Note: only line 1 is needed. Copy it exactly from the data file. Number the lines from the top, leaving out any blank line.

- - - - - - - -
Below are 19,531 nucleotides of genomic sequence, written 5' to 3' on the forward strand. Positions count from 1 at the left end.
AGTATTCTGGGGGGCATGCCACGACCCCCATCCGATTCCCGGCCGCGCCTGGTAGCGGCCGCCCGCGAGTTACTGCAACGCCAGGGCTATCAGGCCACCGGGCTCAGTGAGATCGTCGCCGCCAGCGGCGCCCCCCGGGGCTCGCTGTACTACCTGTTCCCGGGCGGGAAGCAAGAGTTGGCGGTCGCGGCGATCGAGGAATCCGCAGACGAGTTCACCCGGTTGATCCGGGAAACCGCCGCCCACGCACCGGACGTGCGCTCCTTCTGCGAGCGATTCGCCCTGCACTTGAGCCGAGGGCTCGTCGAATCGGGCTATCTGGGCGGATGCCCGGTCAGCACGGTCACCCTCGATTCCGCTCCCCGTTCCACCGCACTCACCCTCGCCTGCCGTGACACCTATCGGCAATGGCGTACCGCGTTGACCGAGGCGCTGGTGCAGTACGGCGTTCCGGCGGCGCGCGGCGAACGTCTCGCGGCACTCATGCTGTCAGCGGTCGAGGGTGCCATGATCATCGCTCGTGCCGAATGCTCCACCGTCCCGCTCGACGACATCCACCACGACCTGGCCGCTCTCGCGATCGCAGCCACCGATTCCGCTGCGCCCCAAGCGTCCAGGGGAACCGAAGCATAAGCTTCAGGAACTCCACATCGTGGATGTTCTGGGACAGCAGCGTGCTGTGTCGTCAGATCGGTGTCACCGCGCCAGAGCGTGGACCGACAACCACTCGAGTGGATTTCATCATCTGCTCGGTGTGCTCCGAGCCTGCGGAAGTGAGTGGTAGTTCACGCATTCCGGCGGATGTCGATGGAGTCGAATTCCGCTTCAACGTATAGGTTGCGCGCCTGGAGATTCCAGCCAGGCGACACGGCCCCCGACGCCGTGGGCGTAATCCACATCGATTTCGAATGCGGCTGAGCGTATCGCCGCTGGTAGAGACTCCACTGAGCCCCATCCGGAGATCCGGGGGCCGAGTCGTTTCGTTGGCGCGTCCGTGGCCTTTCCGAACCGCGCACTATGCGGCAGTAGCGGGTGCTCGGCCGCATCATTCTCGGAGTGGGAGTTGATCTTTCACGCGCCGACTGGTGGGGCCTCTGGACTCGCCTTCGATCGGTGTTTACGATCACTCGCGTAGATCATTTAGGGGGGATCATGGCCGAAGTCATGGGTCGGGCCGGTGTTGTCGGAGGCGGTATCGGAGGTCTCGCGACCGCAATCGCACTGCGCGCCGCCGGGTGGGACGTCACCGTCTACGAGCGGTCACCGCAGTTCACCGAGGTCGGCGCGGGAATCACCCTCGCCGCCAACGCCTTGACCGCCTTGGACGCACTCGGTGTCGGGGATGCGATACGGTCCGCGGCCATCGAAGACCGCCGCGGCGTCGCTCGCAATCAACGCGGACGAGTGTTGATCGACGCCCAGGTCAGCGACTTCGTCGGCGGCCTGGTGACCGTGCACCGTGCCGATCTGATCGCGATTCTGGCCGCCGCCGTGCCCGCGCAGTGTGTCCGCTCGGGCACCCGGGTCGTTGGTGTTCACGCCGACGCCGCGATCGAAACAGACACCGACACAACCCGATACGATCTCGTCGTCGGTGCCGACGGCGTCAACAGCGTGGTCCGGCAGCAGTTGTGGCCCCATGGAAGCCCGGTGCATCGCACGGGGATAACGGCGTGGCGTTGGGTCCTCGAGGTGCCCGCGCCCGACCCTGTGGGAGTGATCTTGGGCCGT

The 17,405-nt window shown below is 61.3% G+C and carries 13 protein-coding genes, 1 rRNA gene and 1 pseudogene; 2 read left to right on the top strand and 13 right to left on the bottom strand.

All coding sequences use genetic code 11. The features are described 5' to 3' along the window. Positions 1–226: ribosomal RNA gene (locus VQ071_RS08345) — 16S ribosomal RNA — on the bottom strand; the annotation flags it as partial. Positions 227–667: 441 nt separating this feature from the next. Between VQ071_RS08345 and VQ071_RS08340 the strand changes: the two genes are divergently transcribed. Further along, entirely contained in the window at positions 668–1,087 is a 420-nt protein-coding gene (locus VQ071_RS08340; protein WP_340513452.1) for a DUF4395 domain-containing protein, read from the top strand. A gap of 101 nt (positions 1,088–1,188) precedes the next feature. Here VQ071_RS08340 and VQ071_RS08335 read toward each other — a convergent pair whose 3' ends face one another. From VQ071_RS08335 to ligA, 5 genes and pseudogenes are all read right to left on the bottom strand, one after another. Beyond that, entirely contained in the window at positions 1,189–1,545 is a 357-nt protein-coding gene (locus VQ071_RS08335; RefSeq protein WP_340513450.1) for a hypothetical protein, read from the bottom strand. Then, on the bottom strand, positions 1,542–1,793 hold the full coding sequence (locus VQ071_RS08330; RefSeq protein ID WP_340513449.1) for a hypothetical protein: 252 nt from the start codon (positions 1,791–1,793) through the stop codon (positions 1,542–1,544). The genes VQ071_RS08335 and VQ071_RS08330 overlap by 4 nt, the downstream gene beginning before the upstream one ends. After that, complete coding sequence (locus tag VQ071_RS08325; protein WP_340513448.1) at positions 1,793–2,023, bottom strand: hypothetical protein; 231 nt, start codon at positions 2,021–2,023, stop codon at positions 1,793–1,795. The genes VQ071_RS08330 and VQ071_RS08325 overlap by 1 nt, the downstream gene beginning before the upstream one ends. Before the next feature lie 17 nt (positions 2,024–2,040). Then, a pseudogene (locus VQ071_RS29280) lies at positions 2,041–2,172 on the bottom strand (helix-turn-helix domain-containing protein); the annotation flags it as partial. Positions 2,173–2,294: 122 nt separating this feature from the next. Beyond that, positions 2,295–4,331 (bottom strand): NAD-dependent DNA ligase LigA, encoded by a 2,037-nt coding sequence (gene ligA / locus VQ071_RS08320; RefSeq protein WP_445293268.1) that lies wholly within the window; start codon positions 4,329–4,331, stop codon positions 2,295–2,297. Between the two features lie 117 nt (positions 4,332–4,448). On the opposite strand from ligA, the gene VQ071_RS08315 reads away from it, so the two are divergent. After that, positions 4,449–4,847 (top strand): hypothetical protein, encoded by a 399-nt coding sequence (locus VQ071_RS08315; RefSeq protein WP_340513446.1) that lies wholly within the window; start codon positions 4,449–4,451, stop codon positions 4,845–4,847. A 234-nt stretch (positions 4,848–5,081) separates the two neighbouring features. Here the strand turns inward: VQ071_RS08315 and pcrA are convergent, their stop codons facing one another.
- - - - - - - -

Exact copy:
Below are 19,531 nucleotides of genomic sequence, written 5' to 3' on the forward strand. Positions count from 1 at the left end.